Flashcards in Chapter 57 Chronic Pain Management in Children and Adolescents Deck (41):
assessment of pain in children and adolescents is
a complex clinical endeavor that ideally involves a multidisciplinary
approach specifically tailored to the
biomedical, psychological, and social elements of each patient and family.
the measurement of pediatric pain conventionally falls into three common categories
(1) patient self-report;
(2) healthcare provider or parent observational
(3) physiological parameters
seemed to have greater validity in recording and reporting chronic pain in children.
The FACES Pain Scale-Revised
(FPS-R) and the visual analogue score
The Varni-Thompson Pediatric Pain Questionnaire (PPQ
is a patient self-report instrument that is age specific for a young child (5–7 years), a child (8–12 years), or an adolescent (13–18 years). The PPQ is a valid and reliable tool for measuring pediatric self-reported chronic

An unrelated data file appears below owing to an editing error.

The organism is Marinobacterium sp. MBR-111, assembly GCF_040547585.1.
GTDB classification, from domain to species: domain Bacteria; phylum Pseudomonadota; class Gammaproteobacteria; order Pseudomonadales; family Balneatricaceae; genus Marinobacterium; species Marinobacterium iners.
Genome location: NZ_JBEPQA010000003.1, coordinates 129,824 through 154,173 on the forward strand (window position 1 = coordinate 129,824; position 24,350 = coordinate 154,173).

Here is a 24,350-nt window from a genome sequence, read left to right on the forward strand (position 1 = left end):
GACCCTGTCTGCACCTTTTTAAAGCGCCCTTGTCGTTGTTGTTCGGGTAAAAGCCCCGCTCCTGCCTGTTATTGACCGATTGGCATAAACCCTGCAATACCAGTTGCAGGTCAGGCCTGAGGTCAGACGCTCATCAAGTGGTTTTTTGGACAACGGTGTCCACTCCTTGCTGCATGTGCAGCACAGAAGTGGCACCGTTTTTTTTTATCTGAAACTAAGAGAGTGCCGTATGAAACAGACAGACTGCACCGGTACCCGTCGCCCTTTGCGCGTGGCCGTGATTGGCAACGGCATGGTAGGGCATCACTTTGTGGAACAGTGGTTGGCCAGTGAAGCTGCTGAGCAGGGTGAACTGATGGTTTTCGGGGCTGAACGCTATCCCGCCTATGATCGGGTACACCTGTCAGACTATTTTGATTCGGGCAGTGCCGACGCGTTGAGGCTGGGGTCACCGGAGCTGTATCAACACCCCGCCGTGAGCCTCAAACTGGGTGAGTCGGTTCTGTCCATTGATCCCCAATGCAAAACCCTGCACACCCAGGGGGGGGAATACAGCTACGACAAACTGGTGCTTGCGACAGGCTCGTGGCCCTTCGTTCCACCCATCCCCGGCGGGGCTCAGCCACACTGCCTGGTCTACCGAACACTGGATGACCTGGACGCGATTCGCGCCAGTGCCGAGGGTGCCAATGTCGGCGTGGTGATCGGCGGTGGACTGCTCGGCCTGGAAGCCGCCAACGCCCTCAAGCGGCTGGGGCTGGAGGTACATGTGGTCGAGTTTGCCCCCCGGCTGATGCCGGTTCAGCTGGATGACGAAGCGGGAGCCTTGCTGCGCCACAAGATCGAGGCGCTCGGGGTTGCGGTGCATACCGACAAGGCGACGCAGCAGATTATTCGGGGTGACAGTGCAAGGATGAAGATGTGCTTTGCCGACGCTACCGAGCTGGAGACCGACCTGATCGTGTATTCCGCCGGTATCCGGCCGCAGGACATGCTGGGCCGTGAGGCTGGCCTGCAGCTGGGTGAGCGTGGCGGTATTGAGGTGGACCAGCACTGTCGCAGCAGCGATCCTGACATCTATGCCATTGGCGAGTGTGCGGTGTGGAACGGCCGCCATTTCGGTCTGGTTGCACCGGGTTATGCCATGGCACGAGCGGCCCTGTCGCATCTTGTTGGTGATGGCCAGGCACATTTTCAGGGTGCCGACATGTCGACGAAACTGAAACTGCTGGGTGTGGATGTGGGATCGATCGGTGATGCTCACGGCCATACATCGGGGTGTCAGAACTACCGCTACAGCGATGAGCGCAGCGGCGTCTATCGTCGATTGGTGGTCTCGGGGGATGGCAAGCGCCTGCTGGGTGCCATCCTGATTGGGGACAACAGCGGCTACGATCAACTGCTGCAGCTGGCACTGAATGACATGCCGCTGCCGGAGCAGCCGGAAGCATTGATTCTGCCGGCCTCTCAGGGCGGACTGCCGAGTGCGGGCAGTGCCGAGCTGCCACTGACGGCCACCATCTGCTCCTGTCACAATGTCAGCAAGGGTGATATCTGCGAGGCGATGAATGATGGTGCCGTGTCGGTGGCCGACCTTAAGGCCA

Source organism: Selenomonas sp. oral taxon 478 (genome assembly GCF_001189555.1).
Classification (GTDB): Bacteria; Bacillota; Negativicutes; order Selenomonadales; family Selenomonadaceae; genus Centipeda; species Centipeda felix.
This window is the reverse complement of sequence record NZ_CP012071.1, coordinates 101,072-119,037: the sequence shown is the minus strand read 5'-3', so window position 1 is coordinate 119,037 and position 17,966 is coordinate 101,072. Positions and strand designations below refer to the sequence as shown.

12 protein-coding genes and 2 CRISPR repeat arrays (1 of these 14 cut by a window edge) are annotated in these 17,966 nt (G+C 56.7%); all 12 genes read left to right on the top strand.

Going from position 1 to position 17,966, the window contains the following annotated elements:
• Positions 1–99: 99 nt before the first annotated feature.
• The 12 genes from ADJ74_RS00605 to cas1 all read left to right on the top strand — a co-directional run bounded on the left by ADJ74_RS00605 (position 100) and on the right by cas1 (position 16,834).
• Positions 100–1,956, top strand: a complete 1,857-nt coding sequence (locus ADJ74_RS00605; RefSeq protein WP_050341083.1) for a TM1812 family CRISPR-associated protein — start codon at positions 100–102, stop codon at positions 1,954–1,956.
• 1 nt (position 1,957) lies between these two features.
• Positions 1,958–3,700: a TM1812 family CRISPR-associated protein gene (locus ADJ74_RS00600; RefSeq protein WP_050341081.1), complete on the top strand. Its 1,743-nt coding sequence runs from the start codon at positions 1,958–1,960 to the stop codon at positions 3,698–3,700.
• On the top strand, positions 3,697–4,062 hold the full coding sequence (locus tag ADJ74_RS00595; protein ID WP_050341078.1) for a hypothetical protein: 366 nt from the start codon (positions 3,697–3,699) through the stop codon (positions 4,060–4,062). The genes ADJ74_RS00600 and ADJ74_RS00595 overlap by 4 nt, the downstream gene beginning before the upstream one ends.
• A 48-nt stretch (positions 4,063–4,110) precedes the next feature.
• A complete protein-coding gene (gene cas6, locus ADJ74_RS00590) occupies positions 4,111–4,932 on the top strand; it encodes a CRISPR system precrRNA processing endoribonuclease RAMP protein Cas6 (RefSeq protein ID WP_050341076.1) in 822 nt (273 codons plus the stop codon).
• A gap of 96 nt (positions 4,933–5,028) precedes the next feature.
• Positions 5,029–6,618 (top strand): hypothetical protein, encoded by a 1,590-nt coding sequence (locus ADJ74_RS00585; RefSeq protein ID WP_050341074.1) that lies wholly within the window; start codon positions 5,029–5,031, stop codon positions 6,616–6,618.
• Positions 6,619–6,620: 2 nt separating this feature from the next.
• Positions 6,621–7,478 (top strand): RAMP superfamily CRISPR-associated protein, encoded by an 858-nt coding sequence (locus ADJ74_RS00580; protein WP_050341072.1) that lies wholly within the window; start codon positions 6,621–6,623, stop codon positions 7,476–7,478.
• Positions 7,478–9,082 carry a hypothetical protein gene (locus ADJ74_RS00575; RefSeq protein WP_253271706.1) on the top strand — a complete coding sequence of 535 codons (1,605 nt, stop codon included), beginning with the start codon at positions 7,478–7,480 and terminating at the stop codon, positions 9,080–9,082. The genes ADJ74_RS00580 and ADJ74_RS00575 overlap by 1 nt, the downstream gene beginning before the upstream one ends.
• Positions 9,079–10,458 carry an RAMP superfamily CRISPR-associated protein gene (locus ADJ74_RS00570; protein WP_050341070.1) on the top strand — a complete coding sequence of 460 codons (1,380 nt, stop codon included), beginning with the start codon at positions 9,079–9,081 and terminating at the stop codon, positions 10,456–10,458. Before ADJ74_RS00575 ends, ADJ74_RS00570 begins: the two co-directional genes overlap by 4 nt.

pain intensity in children as young as 5 years old.
The Functional Disability Inventory (FDI)
assess illness related
activity limitations in children and adolescents with a variety of chronic medical conditions. The patient self report
FDI consists of 15 items addressing physical and
psychosocial functioning, including common activities, such as playing with friends, during the previous two weeks.
Pediatric Quality of Life Inventory (PedsQL™)
a tool aimed at recognizing clinical
outcomes, including pain intensity, health-related quality of life, impact of the health-related condition on the family, and parents’ satisfaction with the treatment. This has been used successfully for the treatment of childhood
Quantitative sudomotor axon reflex test (QST)
a noninvasive computer-based method to assess transmission of thermal sensation through A-delta fibers and unmyelinated C fibers, as well as vibration sensation transmitted by A-beta fibers
multidisciplinary pain clinics for managing